Wednesday, June 18, 2014

Advice: Adapting to Being In a Wheelchair

I have 2 herniated discs and have been in a wheelchair for 6 months. In this time I have seen first hand some of the struggles handicapped and disabled people face. I have gotten looks, people who don’t understand the handicapped stall is for handicapped only, and employees who get upset when I make them open the handicap register. I have seen people bump into me and not be sorry, literally jump over my legs instead of going around me, and people complain that I get to “cut” the line (when the aisles are so narrow I can’t even sit in line). I have been in places that claim to “gladly help” disabled, yet the employees do nothing to accommodate me to go into the store to look for items. I have rolled out of stores because they don’t want to let someone come into the dressing rooms to help me try things on. And this has only been 6 months, and it is temporary. I really feel for people who have been alienated their whole life because of something that they can’t control. This doesn’t make anyone less of a person if anything, it makes them more amazing because having to do what people do everyday they do in a wheelchair. There are laws to make sure that disabled people are not discriminated but these laws are definitely not implemented.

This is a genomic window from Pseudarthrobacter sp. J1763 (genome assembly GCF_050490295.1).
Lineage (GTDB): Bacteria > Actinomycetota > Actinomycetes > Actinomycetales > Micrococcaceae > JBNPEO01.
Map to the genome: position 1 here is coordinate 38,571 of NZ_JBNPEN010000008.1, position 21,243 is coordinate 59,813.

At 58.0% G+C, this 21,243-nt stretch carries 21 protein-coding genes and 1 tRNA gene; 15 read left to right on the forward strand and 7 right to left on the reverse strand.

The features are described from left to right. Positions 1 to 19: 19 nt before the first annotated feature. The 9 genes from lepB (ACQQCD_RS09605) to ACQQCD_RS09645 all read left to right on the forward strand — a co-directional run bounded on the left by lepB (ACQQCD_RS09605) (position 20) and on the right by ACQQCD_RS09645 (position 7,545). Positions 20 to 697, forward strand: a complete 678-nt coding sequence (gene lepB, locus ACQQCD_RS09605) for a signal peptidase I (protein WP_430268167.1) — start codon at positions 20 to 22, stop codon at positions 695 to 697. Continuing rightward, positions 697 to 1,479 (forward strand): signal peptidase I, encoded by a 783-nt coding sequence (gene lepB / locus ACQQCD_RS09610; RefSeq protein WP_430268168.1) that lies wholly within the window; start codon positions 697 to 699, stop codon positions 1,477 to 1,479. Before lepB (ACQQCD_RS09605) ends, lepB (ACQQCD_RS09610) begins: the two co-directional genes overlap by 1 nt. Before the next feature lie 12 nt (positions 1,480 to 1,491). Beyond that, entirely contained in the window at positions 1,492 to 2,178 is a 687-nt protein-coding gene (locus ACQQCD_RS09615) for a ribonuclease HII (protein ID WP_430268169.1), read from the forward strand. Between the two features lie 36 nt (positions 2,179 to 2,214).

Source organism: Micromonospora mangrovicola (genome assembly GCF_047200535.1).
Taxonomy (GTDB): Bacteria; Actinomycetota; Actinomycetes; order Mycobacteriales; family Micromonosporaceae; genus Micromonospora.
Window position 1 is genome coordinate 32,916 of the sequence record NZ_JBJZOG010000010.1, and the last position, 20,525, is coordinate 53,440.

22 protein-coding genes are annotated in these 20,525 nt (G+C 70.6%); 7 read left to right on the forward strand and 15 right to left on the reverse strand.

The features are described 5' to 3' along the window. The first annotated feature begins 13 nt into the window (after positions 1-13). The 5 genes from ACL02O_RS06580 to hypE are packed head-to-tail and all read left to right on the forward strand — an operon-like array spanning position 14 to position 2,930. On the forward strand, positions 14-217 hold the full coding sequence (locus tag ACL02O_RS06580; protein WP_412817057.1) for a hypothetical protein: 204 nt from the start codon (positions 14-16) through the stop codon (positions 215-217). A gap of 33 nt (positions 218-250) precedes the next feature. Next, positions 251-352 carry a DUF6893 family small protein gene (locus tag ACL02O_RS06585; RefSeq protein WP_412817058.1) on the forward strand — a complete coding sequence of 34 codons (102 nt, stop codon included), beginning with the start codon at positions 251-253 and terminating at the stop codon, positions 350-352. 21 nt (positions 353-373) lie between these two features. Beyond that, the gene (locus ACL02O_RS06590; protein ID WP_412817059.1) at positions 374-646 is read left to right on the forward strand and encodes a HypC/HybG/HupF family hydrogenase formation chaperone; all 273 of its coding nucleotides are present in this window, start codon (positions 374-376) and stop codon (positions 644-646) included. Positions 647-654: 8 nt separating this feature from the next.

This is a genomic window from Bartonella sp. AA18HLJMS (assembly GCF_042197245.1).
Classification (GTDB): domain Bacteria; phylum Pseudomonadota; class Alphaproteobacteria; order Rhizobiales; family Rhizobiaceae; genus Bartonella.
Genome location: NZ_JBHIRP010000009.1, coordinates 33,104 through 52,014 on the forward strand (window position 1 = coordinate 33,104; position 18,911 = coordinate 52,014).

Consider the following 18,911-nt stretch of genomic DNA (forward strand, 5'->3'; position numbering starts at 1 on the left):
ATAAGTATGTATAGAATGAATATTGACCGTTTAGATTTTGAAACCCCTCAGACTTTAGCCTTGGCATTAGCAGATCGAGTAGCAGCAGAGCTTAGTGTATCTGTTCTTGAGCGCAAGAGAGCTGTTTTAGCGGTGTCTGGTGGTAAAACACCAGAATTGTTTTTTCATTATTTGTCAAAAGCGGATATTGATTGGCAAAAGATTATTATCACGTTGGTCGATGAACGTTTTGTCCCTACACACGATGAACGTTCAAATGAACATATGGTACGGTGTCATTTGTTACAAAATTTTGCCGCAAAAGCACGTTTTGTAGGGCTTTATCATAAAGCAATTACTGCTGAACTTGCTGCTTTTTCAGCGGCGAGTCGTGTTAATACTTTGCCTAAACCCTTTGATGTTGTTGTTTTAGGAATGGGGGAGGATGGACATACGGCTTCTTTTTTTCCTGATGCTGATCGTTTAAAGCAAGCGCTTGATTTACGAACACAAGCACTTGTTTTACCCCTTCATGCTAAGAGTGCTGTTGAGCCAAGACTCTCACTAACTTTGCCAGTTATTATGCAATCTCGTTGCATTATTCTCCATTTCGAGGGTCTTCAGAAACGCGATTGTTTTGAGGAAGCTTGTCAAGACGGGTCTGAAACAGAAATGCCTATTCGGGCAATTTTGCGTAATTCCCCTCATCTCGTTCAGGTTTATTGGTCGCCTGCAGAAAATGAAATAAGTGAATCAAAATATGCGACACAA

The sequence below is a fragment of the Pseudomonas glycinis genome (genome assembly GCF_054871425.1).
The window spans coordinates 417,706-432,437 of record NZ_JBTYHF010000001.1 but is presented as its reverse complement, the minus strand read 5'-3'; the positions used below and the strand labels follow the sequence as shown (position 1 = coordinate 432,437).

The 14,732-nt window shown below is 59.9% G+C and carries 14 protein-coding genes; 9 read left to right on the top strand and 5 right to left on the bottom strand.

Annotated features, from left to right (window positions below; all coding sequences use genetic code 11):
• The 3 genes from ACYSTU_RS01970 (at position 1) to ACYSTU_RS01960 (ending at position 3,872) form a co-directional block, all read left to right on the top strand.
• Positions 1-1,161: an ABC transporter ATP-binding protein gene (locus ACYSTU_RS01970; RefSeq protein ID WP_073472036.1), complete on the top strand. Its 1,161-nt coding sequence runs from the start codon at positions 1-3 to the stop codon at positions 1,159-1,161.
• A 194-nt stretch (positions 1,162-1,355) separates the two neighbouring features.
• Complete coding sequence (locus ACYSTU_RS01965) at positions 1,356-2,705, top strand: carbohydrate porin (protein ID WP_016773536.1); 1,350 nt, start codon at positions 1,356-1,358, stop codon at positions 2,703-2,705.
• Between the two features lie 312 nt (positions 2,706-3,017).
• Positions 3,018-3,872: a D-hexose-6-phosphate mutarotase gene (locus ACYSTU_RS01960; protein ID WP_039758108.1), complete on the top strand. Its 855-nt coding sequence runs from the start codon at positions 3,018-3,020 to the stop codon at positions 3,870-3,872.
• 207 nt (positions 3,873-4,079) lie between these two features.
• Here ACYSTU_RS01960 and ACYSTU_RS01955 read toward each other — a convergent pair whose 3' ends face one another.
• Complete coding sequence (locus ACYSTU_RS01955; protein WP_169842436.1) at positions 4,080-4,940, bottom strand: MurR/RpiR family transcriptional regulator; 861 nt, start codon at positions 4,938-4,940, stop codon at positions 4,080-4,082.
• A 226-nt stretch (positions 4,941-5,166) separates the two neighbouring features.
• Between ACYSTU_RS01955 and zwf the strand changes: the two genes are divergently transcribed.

Adapting to being in a wheelchair when you’re older is more difficult, I think, than it is if you’ve lived with a disability all your life.

The truth is, things are hard. Learning to assert yourself is difficult. Know, though, that you are completely within your rights to stand up for yourself, if you feel comfortable doing so. 

There is nothing wrong with asking, “Excuse me? Could you reach this for me?” or “Do you have anyone available who could help me shop?” and “Where are the accessible fitting rooms?” Until you feel comfortable, perhaps, bring a friend or family member with you who will help you reach and carry things, who will be willing to help you try things on. “Accessible” is not always accessible, as you are no doubt learning.

If you need anyone to talk to or have questions about adapting, or anything, really, let me know. I’d love to help if I can.

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